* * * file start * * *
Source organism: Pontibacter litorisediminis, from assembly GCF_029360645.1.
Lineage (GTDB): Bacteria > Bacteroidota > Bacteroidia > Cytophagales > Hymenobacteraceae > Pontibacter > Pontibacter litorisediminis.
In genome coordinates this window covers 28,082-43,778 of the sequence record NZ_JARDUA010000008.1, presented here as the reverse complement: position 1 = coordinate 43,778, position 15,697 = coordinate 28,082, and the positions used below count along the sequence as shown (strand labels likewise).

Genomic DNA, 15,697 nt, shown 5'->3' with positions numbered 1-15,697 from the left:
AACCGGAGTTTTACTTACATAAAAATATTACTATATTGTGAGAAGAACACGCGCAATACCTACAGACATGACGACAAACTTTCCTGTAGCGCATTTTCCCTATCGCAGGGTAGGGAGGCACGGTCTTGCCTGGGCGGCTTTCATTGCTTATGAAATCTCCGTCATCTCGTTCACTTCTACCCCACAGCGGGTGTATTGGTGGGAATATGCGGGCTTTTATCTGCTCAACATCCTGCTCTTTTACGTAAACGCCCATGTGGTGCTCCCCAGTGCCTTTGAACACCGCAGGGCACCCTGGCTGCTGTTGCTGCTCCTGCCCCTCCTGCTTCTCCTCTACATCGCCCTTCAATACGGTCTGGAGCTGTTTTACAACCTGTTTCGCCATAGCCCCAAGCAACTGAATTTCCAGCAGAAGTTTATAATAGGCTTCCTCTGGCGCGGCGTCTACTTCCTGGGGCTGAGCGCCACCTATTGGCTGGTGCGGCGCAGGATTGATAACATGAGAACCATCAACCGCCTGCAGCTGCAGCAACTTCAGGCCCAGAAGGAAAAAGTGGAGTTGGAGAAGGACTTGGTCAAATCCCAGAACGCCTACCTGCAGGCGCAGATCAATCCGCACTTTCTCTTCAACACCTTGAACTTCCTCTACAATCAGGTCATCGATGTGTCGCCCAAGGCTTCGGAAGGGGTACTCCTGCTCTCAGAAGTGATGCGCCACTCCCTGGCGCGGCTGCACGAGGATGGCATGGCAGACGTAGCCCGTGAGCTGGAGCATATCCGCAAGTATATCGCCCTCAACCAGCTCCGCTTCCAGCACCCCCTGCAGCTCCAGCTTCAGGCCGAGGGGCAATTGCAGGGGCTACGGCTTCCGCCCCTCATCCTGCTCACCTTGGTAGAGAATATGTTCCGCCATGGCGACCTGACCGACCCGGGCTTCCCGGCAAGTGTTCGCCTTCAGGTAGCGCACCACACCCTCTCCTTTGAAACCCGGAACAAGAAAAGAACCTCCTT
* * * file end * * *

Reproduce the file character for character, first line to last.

Source organism: Pontibacter litorisediminis, from assembly GCF_029360645.1.
Lineage (GTDB): Bacteria > Bacteroidota > Bacteroidia > Cytophagales > Hymenobacteraceae > Pontibacter > Pontibacter litorisediminis.
In genome coordinates this window covers 28,082-43,778 of the sequence record NZ_JARDUA010000008.1, presented here as the reverse complement: position 1 = coordinate 43,778, position 15,697 = coordinate 28,082, and the positions used below count along the sequence as shown (strand labels likewise).

Genomic DNA, 15,697 nt, shown 5'->3' with positions numbered 1-15,697 from the left:
AACCGGAGTTTTACTTACATAAAAATATTACTATATTGTGAGAAGAACACGCGCAATACCTACAGACATGACGACAAACTTTCCTGTAGCGCATTTTCCCTATCGCAGGGTAGGGAGGCACGGTCTTGCCTGGGCGGCTTTCATTGCTTATGAAATCTCCGTCATCTCGTTCACTTCTACCCCACAGCGGGTGTATTGGTGGGAATATGCGGGCTTTTATCTGCTCAACATCCTGCTCTTTTACGTAAACGCCCATGTGGTGCTCCCCAGTGCCTTTGAACACCGCAGGGCACCCTGGCTGCTGTTGCTGCTCCTGCCCCTCCTGCTTCTCCTCTACATCGCCCTTCAATACGGTCTGGAGCTGTTTTACAACCTGTTTCGCCATAGCCCCAAGCAACTGAATTTCCAGCAGAAGTTTATAATAGGCTTCCTCTGGCGCGGCGTCTACTTCCTGGGGCTGAGCGCCACCTATTGGCTGGTGCGGCGCAGGATTGATAACATGAGAACCATCAACCGCCTGCAGCTGCAGCAACTTCAGGCCCAGAAGGAAAAAGTGGAGTTGGAGAAGGACTTGGTCAAATCCCAGAACGCCTACCTGCAGGCGCAGATCAATCCGCACTTTCTCTTCAACACCTTGAACTTCCTCTACAATCAGGTCATCGATGTGTCGCCCAAGGCTTCGGAAGGGGTACTCCTGCTCTCAGAAGTGATGCGCCACTCCCTGGCGCGGCTGCACGAGGATGGCATGGCAGACGTAGCCCGTGAGCTGGAGCATATCCGCAAGTATATCGCCCTCAACCAGCTCCGCTTCCAGCACCCCCTGCAGCTCCAGCTTCAGGCCGAGGGGCAATTGCAGGGGCTACGGCTTCCGCCCCTCATCCTGCTCACCTTGGTAGAGAATATGTTCCGCCATGGCGACCTGACCGACCCGGGCTTCCCGGCAAGTGTTCGCCTTCAGGTAGCGCACCACACCCTCTCCTTTGAAACCCGGAACAAGAAAAGAACCTCCTT